What Is a Default Divorce?

In California, a spouse can receive a declaration of divorce without needing the cooperation – or even the knowledge – of the other spouse in certain situations. A default divorce is one in which the courts pass judgment on the divorce after the respondent fails to respond. In other words, if a spouse ignores notices regarding a desired divorce, that spouse could find him/herself divorced anyway. Get the facts on default divorces in California to find out if this process is right for you.

Details of a Default Divorce in California

A divorce by default occurs when the person who files for divorce does not receive a timely response from the other spouse. If the defendant received the papers yet intentionally fails to issue a response within the deadline (30 days from receiving the petition in California), the petitioning spouse may proceed with the divorce without intervention from the silent defendant. In California, it is even possible to get a default divorce if a petitioner does not personally serve the defendant a copy of the complaint.

If the defendant intentionally evades the process server, thinking this will delay the divorce, a judge may permit the petitioner to summon the defendant in a different way. For example, a judge may allow the petitioner to post the divorce notice in the newspaper or through certified mail. If the defendant still does not respond, the default divorce process will begin – even if the defendant never saw the publication.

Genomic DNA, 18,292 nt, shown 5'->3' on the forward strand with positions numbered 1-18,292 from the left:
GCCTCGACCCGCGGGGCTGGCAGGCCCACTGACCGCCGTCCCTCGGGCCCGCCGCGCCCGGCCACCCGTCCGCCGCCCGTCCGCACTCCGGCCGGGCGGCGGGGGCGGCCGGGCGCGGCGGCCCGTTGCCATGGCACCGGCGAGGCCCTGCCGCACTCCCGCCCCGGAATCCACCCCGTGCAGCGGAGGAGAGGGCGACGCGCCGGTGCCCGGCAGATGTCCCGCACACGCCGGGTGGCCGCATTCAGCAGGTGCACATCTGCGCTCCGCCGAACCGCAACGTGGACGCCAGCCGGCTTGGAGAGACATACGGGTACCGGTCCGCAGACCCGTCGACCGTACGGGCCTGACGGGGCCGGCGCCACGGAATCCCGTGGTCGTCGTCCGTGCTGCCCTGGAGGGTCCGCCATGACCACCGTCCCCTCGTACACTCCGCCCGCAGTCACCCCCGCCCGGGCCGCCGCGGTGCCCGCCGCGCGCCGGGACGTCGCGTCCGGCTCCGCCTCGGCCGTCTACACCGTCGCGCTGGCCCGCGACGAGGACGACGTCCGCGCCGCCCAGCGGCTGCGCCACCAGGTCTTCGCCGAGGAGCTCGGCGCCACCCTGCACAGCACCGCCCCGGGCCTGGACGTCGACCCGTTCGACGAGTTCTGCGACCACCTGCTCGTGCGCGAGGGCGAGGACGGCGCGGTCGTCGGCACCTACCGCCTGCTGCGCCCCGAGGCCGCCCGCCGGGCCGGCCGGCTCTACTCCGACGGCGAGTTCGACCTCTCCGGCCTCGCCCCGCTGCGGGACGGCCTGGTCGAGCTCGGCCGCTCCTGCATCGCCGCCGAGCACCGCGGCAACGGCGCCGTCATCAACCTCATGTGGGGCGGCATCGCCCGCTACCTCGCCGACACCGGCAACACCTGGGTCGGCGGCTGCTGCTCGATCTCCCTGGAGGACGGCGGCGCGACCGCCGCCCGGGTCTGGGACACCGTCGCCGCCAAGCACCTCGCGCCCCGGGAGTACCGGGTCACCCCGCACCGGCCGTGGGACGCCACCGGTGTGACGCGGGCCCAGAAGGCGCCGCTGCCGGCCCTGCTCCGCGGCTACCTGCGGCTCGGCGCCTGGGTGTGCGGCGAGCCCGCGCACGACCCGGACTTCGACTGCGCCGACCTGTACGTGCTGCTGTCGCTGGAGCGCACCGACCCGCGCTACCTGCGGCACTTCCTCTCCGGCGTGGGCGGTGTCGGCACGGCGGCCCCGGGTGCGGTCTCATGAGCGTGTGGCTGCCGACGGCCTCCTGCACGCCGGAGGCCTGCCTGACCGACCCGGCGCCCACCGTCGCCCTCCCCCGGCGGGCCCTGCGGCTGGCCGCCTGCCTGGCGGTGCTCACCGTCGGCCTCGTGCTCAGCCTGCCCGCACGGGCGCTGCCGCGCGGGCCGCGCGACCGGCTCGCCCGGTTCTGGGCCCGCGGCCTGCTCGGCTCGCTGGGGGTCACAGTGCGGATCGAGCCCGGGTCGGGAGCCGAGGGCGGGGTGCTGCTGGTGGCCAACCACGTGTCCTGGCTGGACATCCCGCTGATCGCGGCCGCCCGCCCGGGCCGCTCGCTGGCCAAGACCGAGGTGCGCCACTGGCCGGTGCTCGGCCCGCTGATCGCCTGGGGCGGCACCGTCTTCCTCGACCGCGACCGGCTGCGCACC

Once a default divorce is underway, it’s difficult for a defendant to regain his or her rights. If the defendant continues to not respond, the petitioner will receive the divorce decree according to his or her wishes, since the defendant was not around to contest anything. You can’t take back or rescind the divorce once the courts have finalized it, even if the defendant never received the petition and did not know a spouse filed for divorce.

Pros and Cons of a Default Divorce

Going through with your divorce after your spouse fails to respond to your initial request may seem like the simplest way out but consider the pros and cons of this route before finalizing anything. One of the advantages of a default divorce is that the petitioner saves money on legal fees and court costs, because the respondent is not around to contest the divorce or any of its terms. The divorce process will go generally smoothly, with no need to produce financial information or disclose other information that a typical divorce requires. Thus, the petitioner can save time and money.

On the other hand, a default divorce process could carry some risk if the defendant spouse takes issue with the process. For example, if you work with a dishonest divorce lawyer who intentionally files the petition in a way that ensures the respondent will never see it, you could find yourself in trouble down the road. The defendant may not fully realize his or her rights during a default divorce. The defendant could then ask the court to set aside the default divorce, bringing you back to square one.

What Happens if Your Spouse Serves You a Default Divorce?

It is generally in your best interests to answer a petition for divorce as soon as possible. Otherwise, you could end up missing the deadline and making your spouse eligible for a default divorce. Being on the other end of a default divorce means forfeiting all your rights in the divorce proceeding.

You will not have the opportunity to make your voice heard during property division, child custody, child support, or spousal support agreements. Instead, all the power will be in your spouse’s hands (as well as those of the court). Unless you’re ready to give up these rights, act to petition the courts to throw out the default immediately. Act fast if you plan to ask the courts to set aside a default divorce in California.